What is reverse social engineering and what makes it so dangerous?

What is reverse social engineering and what makes it so dangerous? 5

In other previous publications we have already commented on the huge problem that social engineering represents today, both for organizations and for individuals. This is one of the main attack methods used by cybercriminals, and it does not seem to be stopping.

Let’s remember that social engineers seek to exploit people’s vulnerabilities in order to manipulate them and get them to act according to their interests. To do this, they contact the victim through any channel (e-mail, text message, phone call and even face to face), often impersonating a known entity to generate greater credibility.

Thanks to a high state of alert resulting from good awareness, it is possible to identify these types of attacks, although some are more sophisticated than others. But what if it was the victim who needed the attacker? It would definitely be much more difficult to identify.

Yes, it may sound implausible that it is the victim who needs the attacker. And no, you don’t have to be a particularly naive person to fall into this trap. In fact, it is a technique with its own name: reverse social engineering.

What is reverse social engineering and what makes it so dangerous? 6
Photo by Elisa Ventur on Unsplash

Reverse social engineering: what is it?

First of all, it should be clarified that, as its name indicates, a reverse social engineering attack is, in effect, a variant of a social engineering attack. Therefore, it will also seek to manipulate the target person to act in a certain way. The reason why it is called “reverse” is because, as mentioned in the previous paragraph, it is not the attacker who is looking for the victim, but the other way around. And how can this be?

Just as humans tend to help other people when they are in trouble, there are also times when we are the ones who need help. And this is what this type of technique takes advantage of.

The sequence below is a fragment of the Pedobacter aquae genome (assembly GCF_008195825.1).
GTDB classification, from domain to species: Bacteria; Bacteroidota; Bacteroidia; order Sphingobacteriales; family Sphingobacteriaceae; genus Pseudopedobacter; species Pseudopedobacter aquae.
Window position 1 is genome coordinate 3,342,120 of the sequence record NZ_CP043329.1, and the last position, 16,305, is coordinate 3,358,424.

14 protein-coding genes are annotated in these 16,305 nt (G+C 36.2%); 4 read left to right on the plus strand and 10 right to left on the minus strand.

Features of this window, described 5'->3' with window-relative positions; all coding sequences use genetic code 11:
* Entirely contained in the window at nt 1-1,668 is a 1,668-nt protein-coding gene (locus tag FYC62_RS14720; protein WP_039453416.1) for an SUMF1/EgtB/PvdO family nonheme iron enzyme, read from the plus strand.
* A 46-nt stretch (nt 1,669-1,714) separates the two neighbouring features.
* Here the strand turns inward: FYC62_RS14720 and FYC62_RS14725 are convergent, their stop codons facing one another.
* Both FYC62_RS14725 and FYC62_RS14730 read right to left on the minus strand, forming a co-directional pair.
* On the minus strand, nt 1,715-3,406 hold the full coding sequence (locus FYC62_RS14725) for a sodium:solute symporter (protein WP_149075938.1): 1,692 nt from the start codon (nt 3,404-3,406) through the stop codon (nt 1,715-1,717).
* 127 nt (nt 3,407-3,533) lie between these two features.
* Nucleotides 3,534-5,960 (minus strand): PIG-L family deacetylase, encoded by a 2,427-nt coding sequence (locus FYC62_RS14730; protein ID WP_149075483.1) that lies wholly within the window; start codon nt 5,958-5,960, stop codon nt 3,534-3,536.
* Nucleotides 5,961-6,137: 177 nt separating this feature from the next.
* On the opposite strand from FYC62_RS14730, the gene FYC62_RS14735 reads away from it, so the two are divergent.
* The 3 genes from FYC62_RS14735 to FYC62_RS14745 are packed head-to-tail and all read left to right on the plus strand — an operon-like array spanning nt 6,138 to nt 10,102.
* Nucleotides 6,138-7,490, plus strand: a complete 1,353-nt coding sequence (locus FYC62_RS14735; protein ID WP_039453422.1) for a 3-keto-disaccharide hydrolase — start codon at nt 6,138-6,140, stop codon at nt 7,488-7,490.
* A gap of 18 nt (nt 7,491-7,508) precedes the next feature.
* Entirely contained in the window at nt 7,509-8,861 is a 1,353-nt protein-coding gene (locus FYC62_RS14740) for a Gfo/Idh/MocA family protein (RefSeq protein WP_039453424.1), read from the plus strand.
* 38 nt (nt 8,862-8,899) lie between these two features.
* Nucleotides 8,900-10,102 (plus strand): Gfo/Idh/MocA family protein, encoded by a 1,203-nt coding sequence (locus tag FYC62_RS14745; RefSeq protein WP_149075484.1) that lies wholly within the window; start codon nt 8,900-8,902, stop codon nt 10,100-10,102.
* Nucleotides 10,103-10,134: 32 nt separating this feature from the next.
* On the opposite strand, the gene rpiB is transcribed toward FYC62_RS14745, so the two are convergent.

For this reason, the first step in reverse social engineering is to generate a need in the victim. In general, it is done through a phone call in which the supposed problem is exposed, although, in the most sophisticated cases, it all starts with a first phishing e-mail that causes the system to stop working correctly. In this way, the attackers present themselves as the solution to this problem.

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Photo by Austin Distel on Unsplash

Some data may have been previously manipulated that makes the target think that the phone they are contacting is from a legitimate technical service or, on other occasions, it is the attackers themselves who identify themselves as an assistant to solve the supposed problem. In any case, it is the victim who believes that they are receiving help when, in reality, they are providing sensitive data and even giving up remote control to the social engineer.

It is precisely for this reason that it is such a dangerous technique: because it is the victim who thinks they need the attacker’s help and, therefore, the chances of suspicion are drastically reduced.

How to protect employees from this type of attack?

The answer is obvious: with awareness. Employees need to know what social engineering is, how it works, and the different forms it can take. Only in this way is it possible to maintain an adequate state of alert to identify an attack.

Kymatio® has an awareness module, personalized for each user based on their needs. In addition, with Kymatio® Trickster you can carry out phishing and smishing simulations (among other functionalities) to corroborate the reaction of employees to these realistic situations.